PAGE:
[Article]

Guide to Buying a Business

Saturday, August 02, 2008

Have you always dreamed of buying a business but aren't sure where to start? Use our Guide to Buying a Business to guide you in the process.

Many dream of owning their own business. Owing your own business could give you a sense of independence that you would never have working for another company. Some people like the concept of starting a business from scratch. Others look at buying a business that already exists. Although it may seem like a daunting task, it is not difficult to understand how to buy a business.

Buying a Small Business

Why buy a small business? One of the main reasons that you might choose to buy a business versus starting a business from scratch is that the business has already gone through the start-up curve. You will not need to spend the time, energy and money that are required for the start-up phase. You will have existing customers, and most likely, receivables that will generate income.

Evaulate Your Skills

The first step in buying a business is to take a good look at your experience and skills. Does it really make sense to open an antique store if you have never collected antiques and your experience has been selling packaging materials? You should consider not only what you want to do, but what skills and experience you can transfer to your new business. If you still want to buy that antique store, you will have to calculate how much you will pay antique experts to help you get to know the industry and add that into your overall costs.

Finding a Business For Sale

After deciding the type of business that you wish to buy, as well as a general location for the business, it is time to find businesses for sale. You can locate businesses for sale by:

  • Contacting a business broker
  • Looking in newspapers under "Business Opportunities" or "Businesses for Sale"
  • Placing an ad in the "Want to Buy" section of your newspaper
  • Networking through word of mouth connections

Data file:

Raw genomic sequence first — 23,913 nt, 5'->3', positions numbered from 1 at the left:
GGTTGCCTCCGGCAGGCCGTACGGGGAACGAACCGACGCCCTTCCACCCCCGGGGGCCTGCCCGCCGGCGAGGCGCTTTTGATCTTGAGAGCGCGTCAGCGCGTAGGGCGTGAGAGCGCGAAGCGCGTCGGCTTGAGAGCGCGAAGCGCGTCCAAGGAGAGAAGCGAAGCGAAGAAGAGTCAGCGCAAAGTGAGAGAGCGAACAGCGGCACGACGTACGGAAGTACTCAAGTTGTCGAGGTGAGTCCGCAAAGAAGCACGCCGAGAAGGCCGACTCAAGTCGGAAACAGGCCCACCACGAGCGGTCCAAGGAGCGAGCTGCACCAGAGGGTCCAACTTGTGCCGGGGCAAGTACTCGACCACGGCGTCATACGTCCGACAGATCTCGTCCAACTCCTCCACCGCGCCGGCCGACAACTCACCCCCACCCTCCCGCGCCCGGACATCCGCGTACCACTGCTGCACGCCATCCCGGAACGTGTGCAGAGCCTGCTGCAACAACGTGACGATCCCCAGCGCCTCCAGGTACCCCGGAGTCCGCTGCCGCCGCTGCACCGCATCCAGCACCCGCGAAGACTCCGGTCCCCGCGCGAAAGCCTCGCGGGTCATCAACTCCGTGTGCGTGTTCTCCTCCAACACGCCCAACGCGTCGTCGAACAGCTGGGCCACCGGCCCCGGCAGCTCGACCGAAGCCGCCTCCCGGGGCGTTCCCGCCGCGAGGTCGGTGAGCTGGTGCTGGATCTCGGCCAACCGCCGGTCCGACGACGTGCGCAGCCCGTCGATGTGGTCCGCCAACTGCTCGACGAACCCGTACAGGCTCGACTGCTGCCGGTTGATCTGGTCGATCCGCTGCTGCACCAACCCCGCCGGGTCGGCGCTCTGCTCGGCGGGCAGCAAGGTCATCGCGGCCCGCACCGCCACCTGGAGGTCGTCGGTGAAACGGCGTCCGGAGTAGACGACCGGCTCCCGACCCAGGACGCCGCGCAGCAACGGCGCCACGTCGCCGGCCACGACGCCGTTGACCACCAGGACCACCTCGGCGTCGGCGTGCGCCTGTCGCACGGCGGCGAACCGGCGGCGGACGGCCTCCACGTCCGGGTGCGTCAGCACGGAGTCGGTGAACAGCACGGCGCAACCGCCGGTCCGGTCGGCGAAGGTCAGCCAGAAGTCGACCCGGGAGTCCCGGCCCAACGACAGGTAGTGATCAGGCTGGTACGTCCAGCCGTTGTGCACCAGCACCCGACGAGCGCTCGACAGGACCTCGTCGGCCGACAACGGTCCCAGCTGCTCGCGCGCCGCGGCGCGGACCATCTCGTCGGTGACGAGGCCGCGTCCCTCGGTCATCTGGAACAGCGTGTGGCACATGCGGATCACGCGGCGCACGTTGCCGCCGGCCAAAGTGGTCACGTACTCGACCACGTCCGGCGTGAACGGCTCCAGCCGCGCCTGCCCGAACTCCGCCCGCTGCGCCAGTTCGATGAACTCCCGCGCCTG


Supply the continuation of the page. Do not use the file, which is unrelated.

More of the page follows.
This is extremely important. Don't attempt to try buying a small business on your own. You will need other experts in your corner, including your attorney, your accountant and your banker. These people will be essential to your success.

Do Your Research

Once you find a business in which you are interested, your work really starts to begin. You need to start researching the business. The goals of your research are to find out if the business is as healthy as you are being told and if the asking price is fair.

As you become more serious about purchasing a business, you will go through a process called due diligence. During due diligence, you and your team will scour confidential financial information from the company. Prior to starting due diligence, you may be required to sign a letter of intent or deposit earnest money and prove that you have financing available.

In addition to telling you the financial status of the business, a proper due diligence will tell you company information including:

  • Any contracts with suppliers that the company may have
  • Any litigation against the company, both past and present
  • Any contracts with customers
  • Any licenses or permits that the company has
  • Financing to Buy a Small Business

You have several options on financing to buy a small business. These options include:

  • Self-financing - Self-financing means that you will use your own funds to buy the business. This could include your savings or your credit cards. You might also take a second mortgage on your home or liquidate assets such as stocks.
  • Borrowing from friends or family
  • Obtaining a loan from your bank, either secured or unsecured
  • Obtaining financing through the seller
  • Using the Small Business Administration to get loans through approved lenders
  • Seeing if your state has a program that offers assistance in getting loans for small businesses
  • Bringing in investors

Buying a Small Business: Closing
This is another area where your team will help you. You really need to understand all of the legalese before you sign the contract. Make sure that everything you have been promised is in writing. Verbal agreements are much harder to enforce than written agreements if there is a problem.

Tips for Buying a Small Business

Don't spend all of your available cash on a down payment. You may need a cash cushion in the future. Don't be too anxious. No matter how interesting a prospective business may look on the surface, you may find out that it is not the right fit for you. Be objective. Do not rush to sign on the bottom line. Remember that this is a negotiation. You probably won't get everything you want. However, keep in mind that the seller won't get everything that he or she wants either.

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